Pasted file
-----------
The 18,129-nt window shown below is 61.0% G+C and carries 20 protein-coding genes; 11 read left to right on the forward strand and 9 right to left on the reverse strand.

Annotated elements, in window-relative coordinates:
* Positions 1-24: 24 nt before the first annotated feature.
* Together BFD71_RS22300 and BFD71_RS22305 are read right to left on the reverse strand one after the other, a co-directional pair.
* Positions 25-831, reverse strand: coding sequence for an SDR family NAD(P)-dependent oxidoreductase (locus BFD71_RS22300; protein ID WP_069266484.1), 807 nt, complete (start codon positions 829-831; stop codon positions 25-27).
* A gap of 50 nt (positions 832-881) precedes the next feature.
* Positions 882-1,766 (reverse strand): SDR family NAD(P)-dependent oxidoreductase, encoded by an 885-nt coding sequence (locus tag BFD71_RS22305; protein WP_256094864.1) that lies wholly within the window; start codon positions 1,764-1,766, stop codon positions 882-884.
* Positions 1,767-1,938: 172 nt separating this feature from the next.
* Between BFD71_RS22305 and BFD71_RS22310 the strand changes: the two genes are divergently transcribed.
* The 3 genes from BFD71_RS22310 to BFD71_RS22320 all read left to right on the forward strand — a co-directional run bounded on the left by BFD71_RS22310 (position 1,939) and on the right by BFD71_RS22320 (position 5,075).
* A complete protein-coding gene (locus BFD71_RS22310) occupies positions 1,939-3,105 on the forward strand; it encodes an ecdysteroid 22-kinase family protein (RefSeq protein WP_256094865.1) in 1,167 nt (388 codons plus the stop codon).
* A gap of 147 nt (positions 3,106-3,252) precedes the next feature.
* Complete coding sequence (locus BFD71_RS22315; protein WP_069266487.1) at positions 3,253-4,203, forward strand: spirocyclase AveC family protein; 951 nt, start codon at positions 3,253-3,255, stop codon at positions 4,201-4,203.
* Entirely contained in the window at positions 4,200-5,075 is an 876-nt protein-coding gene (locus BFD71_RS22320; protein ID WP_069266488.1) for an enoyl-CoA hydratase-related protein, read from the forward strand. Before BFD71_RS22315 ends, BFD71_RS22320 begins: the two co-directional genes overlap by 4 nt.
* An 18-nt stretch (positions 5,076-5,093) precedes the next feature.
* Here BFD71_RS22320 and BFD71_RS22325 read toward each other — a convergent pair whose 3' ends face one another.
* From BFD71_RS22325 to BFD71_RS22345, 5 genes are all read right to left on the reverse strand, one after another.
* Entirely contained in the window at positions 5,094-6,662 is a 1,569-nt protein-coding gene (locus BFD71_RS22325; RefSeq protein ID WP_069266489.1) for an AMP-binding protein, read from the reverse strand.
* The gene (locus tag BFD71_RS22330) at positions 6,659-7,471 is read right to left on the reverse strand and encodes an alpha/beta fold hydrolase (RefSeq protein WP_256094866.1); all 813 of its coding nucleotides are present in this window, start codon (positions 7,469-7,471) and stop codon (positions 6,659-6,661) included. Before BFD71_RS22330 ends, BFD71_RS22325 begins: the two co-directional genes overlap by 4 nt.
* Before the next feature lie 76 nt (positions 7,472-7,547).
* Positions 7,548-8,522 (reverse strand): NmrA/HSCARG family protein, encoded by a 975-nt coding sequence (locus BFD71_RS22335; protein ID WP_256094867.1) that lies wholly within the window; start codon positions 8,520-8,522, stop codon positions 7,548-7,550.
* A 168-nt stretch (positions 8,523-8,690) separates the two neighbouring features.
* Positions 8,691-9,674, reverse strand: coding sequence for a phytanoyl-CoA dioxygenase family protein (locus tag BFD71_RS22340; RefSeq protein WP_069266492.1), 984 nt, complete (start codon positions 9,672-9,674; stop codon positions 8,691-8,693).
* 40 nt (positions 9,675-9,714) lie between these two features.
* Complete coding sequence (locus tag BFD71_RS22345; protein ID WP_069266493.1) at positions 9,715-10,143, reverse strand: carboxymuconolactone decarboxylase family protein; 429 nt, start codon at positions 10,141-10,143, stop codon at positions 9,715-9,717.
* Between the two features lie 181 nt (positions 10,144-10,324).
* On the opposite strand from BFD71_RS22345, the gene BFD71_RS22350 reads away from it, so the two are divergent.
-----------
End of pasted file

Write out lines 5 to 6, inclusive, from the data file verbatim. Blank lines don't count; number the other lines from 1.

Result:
* Positions 25-831, reverse strand: coding sequence for an SDR family NAD(P)-dependent oxidoreductase (locus BFD71_RS22300; protein ID WP_069266484.1), 807 nt, complete (start codon positions 829-831; stop codon positions 25-27).
* A gap of 50 nt (positions 832-881) precedes the next feature.